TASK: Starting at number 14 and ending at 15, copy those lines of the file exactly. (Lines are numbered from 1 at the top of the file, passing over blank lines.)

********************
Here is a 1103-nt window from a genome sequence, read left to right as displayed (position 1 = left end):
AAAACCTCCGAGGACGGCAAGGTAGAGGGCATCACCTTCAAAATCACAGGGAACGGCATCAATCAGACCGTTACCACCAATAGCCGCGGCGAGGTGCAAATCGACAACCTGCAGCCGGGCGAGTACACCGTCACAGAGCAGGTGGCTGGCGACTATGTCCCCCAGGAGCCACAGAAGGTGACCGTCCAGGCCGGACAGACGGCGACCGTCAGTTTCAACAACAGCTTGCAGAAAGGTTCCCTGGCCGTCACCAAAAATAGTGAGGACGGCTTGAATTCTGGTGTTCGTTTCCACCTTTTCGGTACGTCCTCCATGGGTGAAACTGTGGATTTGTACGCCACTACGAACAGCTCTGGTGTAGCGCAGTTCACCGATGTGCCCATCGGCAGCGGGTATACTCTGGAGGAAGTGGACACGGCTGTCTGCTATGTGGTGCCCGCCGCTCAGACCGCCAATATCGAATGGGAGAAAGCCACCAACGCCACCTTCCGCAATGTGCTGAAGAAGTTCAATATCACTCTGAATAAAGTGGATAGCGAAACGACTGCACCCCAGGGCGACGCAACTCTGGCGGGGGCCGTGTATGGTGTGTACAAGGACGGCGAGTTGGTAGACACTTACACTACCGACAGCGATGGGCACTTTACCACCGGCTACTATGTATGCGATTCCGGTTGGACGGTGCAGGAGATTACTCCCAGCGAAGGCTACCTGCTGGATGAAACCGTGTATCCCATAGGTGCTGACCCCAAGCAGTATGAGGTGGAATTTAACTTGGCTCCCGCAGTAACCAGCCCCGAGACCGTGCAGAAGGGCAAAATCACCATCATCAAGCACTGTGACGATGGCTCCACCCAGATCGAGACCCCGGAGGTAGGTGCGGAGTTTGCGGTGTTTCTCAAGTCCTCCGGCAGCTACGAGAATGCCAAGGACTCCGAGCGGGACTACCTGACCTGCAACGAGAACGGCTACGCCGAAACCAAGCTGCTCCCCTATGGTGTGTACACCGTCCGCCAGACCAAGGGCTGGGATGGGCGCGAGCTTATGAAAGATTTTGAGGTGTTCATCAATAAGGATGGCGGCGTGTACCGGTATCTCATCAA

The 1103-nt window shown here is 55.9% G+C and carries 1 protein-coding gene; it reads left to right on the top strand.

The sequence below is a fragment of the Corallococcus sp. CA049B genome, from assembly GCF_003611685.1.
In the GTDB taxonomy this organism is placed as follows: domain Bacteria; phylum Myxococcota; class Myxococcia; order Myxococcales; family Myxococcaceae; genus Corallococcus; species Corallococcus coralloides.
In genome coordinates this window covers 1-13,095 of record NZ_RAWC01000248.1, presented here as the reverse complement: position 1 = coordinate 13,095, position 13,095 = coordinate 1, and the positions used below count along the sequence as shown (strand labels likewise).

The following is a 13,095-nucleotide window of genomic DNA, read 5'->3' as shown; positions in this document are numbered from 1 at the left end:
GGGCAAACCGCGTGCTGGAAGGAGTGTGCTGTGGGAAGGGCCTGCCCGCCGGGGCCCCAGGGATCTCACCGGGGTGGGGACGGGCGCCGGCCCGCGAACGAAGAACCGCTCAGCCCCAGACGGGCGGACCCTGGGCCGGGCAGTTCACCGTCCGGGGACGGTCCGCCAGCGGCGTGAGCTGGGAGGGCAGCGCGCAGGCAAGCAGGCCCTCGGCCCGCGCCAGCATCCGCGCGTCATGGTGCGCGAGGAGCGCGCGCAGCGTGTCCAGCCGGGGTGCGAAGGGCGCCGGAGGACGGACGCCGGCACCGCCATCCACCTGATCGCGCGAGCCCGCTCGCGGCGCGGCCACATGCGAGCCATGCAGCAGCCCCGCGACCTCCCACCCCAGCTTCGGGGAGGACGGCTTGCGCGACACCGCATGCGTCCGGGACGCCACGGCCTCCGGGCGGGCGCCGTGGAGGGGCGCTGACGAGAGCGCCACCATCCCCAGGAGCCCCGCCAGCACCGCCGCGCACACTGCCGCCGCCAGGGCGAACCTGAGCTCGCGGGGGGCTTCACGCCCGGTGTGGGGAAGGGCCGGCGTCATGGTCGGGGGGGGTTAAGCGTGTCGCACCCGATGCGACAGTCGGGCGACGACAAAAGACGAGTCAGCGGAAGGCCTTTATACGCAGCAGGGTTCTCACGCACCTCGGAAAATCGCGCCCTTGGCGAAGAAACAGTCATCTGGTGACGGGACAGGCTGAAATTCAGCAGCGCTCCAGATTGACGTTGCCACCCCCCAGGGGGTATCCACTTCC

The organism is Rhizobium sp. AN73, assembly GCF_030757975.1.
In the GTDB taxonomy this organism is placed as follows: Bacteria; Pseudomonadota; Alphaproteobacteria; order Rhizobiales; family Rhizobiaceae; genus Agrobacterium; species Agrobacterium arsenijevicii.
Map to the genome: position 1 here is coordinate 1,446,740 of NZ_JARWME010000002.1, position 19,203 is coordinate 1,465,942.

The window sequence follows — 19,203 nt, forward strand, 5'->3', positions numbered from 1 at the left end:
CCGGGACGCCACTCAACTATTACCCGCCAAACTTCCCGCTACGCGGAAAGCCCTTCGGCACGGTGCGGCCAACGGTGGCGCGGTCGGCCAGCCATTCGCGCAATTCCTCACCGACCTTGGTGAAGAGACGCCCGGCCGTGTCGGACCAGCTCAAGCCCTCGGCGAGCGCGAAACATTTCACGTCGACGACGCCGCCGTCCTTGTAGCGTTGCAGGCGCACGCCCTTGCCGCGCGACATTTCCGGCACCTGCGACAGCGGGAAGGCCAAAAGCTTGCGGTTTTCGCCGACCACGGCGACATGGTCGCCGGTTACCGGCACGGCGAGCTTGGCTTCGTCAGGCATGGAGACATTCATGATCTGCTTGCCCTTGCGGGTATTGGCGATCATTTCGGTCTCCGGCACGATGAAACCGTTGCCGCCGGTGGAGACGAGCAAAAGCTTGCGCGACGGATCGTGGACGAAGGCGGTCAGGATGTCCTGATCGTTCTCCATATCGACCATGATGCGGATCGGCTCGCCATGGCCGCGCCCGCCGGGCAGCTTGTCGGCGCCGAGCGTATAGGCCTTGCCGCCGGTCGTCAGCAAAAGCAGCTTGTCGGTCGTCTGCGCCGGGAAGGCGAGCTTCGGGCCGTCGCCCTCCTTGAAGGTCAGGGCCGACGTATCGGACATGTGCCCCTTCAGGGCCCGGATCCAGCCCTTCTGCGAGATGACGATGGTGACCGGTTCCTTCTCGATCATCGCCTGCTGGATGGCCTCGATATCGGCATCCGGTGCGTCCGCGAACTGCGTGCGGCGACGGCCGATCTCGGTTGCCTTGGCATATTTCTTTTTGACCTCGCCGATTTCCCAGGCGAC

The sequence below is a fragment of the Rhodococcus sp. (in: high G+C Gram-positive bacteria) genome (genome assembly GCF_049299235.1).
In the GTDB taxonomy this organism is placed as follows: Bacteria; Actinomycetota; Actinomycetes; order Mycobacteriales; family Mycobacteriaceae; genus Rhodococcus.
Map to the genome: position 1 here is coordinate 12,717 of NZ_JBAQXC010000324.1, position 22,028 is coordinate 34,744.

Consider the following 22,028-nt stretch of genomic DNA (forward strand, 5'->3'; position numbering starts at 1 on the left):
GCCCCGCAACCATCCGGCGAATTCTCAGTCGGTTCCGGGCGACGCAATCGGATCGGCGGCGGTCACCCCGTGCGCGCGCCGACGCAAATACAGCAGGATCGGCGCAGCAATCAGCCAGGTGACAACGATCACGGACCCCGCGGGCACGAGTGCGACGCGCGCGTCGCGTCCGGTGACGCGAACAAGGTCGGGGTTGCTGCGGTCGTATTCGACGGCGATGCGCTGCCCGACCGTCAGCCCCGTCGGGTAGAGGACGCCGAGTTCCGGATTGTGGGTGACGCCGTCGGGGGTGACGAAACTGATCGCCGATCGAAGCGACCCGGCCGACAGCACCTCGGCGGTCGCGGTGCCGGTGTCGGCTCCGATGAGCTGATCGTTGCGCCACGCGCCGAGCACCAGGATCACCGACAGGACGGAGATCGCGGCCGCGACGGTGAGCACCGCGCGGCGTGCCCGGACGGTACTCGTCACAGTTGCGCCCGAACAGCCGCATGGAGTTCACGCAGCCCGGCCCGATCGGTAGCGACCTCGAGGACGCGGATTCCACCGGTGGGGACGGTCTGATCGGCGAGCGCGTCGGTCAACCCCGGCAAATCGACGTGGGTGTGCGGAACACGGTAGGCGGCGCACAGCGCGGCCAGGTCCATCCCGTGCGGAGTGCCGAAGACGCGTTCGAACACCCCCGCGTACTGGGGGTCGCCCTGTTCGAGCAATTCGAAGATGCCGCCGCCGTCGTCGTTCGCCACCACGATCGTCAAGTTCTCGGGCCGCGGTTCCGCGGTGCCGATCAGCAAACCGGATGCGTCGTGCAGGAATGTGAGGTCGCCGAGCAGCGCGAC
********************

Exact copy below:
The sequence below is a fragment of the Rhodococcus sp. (in: high G+C Gram-positive bacteria) genome (genome assembly GCF_049299235.1).
In the GTDB taxonomy this organism is placed as follows: Bacteria; Actinomycetota; Actinomycetes; order Mycobacteriales; family Mycobacteriaceae; genus Rhodococcus.